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Assertiveness

Authors:
A
Assertiveness
Tessa Pfafman
Humanities and Communication Division, Lake
Land College, Mattoon, IL, USA
Synonyms
Candid;Expressive;Forthright;Straightforward
Definition
Assertiveness involves appropriately expressing
ideas, feelings, and boundaries while respecting
others rights, maintaining positive affect in the
receiver, and considering potential consequences
of the expression. It includes both positive and
negative expressions and seeks to achieve per-
sonal and/or instrumental goals.
Foundations of Assertiveness
Popular perceptions and actual assertiveness dif-
fer in kind and in degree (Ames 2009). Even
though psychology has consistently maintained
that assertiveness respects mutual rights and fos-
ters positive affect, everyday perceptions of asser-
tiveness tend to include even aggressive and
relationship damaging expressions. Where asser-
tiveness creates positive affect in the receiver,
aggression is hostile, shows little respect for the
other, and fails to consider potential consequences
of the action. Where assertive personalities have
high affection, inclusion, and pleasure motives,
aggressives have high control motives and tend
to use force to dominate, control, defeat, or dam-
age anothers self-concept (Anderson and Martin
1995). Because everyday perceptions and even
popular writing routinely confuse aggression
with assertion, laypeople often identify assertive-
ness differently than experts. Everyday percep-
tions rarely, if ever, recognize statements such as
I like youas an assertive expression.
Similarly, a consistent and precise denition of
assertiveness remains one of the challenges in
assertiveness research. In fact, St. Lawrence
(1987) identied at least 20 distinctly different
denitions regularly used in research and asser-
tiveness training. Even minor differences in how
researchers operationalize the concept have mean-
ingful impacts on how assertiveness is identied,
evaluated, and judged and consequently produces
inconsistent or even contradictory study results.
There is general consensus regarding two gen-
eral categories of assertiveness. Positive assertive-
ness includes admitting personal shortcomings,
giving and receiving compliments, initiating and
maintaining interactions, and expressing positive
feelings. Negative assertiveness includes
expressing unpopular or different opinions,
requesting behavior changes, and refusing unrea-
sonable requests. Negative assertions have
#Springer International Publishing AG 2017
V. Zeigler-Hill, T.K. Shackelford (eds.), Encyclopedia of Personality and Individual Differences,
DOI 10.1007/978-3-319-28099-8_1044-1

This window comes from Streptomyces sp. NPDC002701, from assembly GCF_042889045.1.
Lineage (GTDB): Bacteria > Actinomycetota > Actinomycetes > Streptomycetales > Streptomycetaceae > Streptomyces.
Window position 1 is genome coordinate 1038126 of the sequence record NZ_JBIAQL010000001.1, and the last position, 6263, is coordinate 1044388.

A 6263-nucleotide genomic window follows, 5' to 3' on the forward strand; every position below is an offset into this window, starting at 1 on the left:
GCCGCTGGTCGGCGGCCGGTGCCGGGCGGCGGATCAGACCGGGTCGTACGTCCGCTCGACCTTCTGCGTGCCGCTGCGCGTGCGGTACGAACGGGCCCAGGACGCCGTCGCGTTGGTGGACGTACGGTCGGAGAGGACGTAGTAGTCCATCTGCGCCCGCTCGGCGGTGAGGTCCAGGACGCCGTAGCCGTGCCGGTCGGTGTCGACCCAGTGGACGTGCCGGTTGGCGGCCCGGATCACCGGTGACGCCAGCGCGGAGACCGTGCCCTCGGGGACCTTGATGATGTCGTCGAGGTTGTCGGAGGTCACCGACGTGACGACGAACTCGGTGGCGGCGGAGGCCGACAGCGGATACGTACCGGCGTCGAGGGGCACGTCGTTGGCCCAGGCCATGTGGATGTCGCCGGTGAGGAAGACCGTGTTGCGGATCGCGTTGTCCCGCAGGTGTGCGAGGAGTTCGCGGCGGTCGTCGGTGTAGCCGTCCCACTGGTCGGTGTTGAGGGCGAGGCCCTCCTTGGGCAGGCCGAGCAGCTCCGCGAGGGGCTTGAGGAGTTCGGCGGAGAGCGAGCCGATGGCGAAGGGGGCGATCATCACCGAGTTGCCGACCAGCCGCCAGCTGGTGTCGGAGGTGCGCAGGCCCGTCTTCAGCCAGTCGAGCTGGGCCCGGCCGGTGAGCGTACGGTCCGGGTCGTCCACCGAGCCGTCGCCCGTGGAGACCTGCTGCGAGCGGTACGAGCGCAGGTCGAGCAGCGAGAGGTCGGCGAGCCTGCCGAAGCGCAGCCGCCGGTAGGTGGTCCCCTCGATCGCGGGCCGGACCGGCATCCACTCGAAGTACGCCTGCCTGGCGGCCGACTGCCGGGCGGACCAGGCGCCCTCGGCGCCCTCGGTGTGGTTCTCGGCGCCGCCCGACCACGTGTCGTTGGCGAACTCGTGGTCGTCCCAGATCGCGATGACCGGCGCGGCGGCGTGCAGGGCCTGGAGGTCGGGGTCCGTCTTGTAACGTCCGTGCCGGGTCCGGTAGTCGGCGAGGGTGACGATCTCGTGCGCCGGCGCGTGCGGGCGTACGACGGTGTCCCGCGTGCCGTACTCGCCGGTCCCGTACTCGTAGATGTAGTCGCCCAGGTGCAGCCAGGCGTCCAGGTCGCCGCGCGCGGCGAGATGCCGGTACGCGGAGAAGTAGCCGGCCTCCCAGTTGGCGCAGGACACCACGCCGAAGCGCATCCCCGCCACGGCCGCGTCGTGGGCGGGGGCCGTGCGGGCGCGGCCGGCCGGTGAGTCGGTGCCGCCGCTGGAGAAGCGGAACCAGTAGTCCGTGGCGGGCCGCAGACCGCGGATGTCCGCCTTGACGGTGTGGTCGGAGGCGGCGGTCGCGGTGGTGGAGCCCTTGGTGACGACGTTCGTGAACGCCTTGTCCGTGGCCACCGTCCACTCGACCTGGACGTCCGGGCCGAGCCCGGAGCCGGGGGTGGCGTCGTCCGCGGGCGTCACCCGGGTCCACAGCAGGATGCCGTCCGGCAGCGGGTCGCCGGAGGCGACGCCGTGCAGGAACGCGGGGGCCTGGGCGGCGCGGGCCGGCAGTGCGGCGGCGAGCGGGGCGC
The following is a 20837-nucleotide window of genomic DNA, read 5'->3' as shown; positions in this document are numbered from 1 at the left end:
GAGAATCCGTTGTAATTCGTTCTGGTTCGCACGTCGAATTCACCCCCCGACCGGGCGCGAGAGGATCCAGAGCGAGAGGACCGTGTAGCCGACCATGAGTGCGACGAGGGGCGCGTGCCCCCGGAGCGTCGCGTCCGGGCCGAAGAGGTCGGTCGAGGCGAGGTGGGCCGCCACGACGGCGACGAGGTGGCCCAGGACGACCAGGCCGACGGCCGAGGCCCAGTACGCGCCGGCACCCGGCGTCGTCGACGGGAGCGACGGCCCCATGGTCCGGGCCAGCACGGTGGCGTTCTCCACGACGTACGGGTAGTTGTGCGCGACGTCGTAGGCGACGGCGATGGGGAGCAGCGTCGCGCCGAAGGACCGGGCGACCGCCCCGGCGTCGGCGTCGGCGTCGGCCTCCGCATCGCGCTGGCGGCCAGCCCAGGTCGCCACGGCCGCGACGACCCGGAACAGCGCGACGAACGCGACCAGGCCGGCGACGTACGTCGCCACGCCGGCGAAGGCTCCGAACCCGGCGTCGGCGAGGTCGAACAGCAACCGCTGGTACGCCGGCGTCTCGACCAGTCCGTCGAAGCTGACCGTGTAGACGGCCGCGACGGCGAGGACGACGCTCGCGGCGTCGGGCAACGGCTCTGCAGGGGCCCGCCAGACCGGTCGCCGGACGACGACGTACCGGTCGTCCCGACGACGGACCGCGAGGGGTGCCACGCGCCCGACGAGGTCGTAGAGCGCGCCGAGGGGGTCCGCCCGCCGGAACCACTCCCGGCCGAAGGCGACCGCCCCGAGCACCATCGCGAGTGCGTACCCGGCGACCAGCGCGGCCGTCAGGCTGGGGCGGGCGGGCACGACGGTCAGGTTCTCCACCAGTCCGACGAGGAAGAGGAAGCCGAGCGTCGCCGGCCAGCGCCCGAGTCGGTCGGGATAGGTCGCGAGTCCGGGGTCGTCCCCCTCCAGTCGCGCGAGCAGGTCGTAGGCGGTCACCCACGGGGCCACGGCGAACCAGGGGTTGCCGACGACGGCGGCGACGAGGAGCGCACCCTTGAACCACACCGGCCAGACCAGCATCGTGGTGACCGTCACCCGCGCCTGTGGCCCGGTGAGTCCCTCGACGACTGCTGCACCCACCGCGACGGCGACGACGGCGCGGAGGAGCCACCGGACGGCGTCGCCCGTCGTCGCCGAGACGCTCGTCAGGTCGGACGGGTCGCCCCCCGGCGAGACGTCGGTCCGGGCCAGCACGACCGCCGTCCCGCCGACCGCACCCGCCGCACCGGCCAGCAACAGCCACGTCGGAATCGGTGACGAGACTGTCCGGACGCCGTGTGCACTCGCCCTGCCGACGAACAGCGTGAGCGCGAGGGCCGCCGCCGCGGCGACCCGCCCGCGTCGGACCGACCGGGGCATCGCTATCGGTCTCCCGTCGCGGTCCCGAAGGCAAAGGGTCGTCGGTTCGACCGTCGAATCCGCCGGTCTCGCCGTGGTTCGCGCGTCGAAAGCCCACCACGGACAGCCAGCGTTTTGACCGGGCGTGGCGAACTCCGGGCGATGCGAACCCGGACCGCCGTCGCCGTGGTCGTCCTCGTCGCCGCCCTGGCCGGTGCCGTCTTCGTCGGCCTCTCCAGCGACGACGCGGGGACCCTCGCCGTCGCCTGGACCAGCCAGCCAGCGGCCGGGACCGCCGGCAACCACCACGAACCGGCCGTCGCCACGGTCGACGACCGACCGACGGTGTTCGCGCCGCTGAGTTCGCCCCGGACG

become known as the conict classes and are the
most frequently studied (Rakos 1991).
Historically, assertiveness was framed as vital
to personal and relational well-being. Systematic
study of assertiveness began in the late1940s and
1950s when psychologists theorized some mental
illness might be caused by uncertainty
(nonassertiveness) and resistance or inability to
express ideas and feelings openly. Consequently,
nonassertiveness was associated with anxiety and
shyness. Individuals scoring low on assertiveness
scales were generally more anxious and quiet;
individuals scoring high on assertiveness were
more talkative, precise, and remembered by others
(Norton and Warnick 1976), so early assertiveness
training simply encouraged patients to talk more
in an effort to increase condence and self-
acceptance.
However, assertiveness is also about social
competence. Wolpe (1954) warned that assertive-
ness training for nonassertive patience was only
appropriate when nonassertiveness was maladap-
tive. Later, Lazarus (1971) pointed out that open
expression of any idea or feeling in any situation
is also maladaptive and potentially aggressive.
His research and practice included training
aggressive patients to use assertiveness.
In the 1960s and 1970s, individual rights
movements in the United States began to link
assertive expression to defense of individual
rights. Assertiveness training moved out of the
psychotherapistsofce and into the mainstream.
Around the same time, Norton and Warnick
(1976) successfully dened assertiveness as a
communication construct so that assertiveness
research moved beyond psychologys disciplinary
domain as communication scholars began explor-
ing nonassertiveness in association with commu-
nication apprehension. This shift in focus also
altered the intention of assertiveness training.
Where previously the goal of training was con-
dence and self-acceptance, training and research